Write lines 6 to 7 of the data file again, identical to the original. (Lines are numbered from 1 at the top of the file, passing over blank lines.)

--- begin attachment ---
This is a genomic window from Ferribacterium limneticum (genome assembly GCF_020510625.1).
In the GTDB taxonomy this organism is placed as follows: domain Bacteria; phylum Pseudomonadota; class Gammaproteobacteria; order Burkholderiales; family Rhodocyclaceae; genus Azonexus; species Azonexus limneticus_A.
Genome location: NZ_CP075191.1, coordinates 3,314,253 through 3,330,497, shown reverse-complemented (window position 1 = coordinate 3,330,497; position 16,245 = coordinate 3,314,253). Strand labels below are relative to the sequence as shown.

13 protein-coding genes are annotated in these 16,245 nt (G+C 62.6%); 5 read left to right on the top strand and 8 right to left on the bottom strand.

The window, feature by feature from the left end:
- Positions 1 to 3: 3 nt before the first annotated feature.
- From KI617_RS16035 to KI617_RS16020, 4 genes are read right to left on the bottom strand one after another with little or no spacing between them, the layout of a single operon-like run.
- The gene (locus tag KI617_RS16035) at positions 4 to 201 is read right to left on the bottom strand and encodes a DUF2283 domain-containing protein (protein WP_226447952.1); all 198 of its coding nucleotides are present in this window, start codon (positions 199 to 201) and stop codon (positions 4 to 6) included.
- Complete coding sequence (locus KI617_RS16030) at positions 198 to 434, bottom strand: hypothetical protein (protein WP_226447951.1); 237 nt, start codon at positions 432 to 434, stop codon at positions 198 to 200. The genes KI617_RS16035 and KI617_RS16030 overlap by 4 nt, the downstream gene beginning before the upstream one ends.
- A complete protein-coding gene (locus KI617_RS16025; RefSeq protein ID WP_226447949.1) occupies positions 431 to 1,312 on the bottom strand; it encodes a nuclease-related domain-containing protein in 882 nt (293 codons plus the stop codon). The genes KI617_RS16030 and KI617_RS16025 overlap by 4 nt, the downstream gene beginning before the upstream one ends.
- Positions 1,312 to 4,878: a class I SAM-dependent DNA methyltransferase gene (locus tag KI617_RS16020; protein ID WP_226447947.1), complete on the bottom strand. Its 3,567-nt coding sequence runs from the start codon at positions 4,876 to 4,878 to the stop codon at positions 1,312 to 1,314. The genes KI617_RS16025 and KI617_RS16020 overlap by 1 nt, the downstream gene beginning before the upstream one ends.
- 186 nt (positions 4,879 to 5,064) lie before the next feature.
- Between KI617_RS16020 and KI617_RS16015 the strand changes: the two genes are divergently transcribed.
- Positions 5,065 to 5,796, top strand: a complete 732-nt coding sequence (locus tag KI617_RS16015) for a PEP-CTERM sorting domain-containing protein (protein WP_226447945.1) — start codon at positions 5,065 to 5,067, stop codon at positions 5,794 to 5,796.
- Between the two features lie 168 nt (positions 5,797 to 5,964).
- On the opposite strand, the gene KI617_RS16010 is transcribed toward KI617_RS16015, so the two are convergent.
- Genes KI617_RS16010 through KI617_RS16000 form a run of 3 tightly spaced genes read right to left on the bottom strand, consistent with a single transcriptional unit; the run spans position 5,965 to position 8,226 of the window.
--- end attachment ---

- Positions 1 to 3: 3 nt before the first annotated feature.
- From KI617_RS16035 to KI617_RS16020, 4 genes are read right to left on the bottom strand one after another with little or no spacing between them, the layout of a single operon-like run.